The Kattegat (Danish Kattegat [ˈkadəgad], Swedish Kattegatt) is a 20,000 km² to 35,000 km² large and on average about 80 meters deep, sea area between Jutland (Denmark) and the Swedish west coast. Near Skagen it borders on the Skagerrak.

The International Hydrographic Organization defines the northern boundary of "Kattegat, Belte and Sound" as follows:

North. A line passing Skagen (North Cape of Denmark) and Paternosterskären (57°54'N, 11°27'E) and further northeastward through the archipelago to the island of Tjörn.

However, it does not separate the Kattegat from Belten and Sund. The Store Danske defines this border as follows:

In the southwest, the line between the tip of the Ebeltoft Peninsula and Gniben on Sjællands Odde separates the sea area from Samsø Bælt, and in the southeast, the line between Gilbjerg Hoved and Kullen divides Kattegat from Öresund.

Art. 4 lit. b of Regulation (EU) 2020/123, on the other hand, establishes the northern boundary of the (fishing) area of the same name by a line from the Skagen lighthouse to the Tistlarna lighthouse and from there to the nearest point on the Swedish coast.

The Kattegat is seen as either an arm of the Baltic Sea, an arm of the North Sea, or, in traditional Scandinavian terms, neither.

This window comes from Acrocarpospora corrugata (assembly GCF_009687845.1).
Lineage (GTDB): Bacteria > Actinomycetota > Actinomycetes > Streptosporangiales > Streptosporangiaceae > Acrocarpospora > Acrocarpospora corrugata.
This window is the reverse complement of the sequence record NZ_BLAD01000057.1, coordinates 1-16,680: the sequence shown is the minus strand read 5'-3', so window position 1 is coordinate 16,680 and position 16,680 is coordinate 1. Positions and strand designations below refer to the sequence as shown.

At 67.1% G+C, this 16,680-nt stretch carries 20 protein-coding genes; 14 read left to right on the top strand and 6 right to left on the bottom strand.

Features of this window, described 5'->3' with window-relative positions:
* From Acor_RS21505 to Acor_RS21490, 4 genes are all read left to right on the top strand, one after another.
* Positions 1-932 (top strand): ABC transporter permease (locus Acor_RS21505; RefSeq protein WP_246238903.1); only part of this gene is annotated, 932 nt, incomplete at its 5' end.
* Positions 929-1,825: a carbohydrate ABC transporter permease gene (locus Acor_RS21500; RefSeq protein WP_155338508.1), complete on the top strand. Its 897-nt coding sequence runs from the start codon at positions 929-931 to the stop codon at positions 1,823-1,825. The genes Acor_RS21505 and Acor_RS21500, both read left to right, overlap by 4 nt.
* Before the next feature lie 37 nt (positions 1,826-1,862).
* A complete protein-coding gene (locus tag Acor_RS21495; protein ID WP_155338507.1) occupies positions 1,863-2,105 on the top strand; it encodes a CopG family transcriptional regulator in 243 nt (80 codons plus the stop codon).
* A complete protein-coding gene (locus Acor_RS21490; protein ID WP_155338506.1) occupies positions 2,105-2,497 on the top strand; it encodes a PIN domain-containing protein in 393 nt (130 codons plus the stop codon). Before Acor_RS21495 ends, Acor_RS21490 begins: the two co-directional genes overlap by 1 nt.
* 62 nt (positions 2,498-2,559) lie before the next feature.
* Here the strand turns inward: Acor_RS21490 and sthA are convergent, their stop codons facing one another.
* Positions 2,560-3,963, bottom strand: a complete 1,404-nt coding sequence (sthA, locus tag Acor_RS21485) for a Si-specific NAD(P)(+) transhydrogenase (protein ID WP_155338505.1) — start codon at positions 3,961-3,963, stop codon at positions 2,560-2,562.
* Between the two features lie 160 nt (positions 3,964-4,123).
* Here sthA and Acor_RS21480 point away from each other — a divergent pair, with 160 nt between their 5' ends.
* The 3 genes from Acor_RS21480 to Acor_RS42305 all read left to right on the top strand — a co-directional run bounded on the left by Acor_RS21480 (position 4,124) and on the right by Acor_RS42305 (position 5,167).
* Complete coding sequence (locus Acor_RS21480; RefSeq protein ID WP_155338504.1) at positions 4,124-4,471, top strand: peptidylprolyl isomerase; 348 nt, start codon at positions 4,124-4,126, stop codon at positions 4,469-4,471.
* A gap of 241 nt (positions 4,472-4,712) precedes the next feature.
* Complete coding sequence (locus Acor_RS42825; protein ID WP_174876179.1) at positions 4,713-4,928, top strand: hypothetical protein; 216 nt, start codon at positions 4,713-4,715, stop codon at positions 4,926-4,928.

Kattegat Geography

The connection to the open North Sea is via the Skagerrak and, since the February flood of 1825, via the Limfjord. However, the latter connection is navigable only by small ships.

Ocean-going vessels reach the Kattegat by circumnavigating the northern tip of Jutland, Skagen. The Baltic Sea is connected to the Kattegat by the Öresund, the Great Belt and the Little Belt (together called the sea area "Belte and Sund").

Origin of the name

The name Kattegat is derived from the Dutch words kat "cat" and gat "hole" or "passage". In the seafaring days of the Hanseatic League and later, the Kattegat was feared for its many shoals and narrow navigable waters. This is how captains came to say that the Kattegat was as narrow as a cat's hole. Numerous wrecks testify to the former difficulties of navigation in the Kattegat.

An earlier name of the water was Jutland Sea (Old Norse Jótlandshaf).

Traffic in the Kattegat

Today, the eastern Kattegat in particular is a busy sea area, with a significant amount of traffic passing through it to and from Gothenburg, Copenhagen, and the Baltic ports. Several important ferry lines cross or pass through the Kattegat, such as the Frederikshavn-Gothenburg, Kiel-Oslo, Kiel-Gothenburg lines.

Along the Swedish Kattegat coast runs the Kattegattleden, a tourist bicycle path between Helsingborg in the south and Gothenburg in the north.

Kattegat Economy

Offshore wind energy is produced in the Kattegat. For example, the Anholt offshore wind farm has 111 Siemens SWT-3.6-120 wind turbines with a total rated output of 400 MW. It was thus the most powerful offshore wind farm in Denmark when it was officially commissioned on September 4, 2013.

Kattegat History

At the end of World War II, the German submarine U 2365 was self-sunk in the Kattegat on May 8, 1945, as a result of the Rainbow Order (which, however, had already been rescinded on May 4, 1945) - and lifted in 1955.